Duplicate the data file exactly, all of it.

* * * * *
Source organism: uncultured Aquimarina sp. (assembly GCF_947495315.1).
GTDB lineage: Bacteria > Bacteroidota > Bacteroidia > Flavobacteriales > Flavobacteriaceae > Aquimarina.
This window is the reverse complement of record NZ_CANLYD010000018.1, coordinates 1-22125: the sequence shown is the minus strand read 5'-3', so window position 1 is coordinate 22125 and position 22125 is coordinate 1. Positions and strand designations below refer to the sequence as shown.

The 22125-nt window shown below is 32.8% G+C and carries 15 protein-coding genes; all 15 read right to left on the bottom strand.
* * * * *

Source organism: uncultured Aquimarina sp. (assembly GCF_947495315.1).
GTDB lineage: Bacteria > Bacteroidota > Bacteroidia > Flavobacteriales > Flavobacteriaceae > Aquimarina.
This window is the reverse complement of record NZ_CANLYD010000018.1, coordinates 1-22125: the sequence shown is the minus strand read 5'-3', so window position 1 is coordinate 22125 and position 22125 is coordinate 1. Positions and strand designations below refer to the sequence as shown.

The 22125-nt window shown below is 32.8% G+C and carries 15 protein-coding genes; all 15 read right to left on the bottom strand.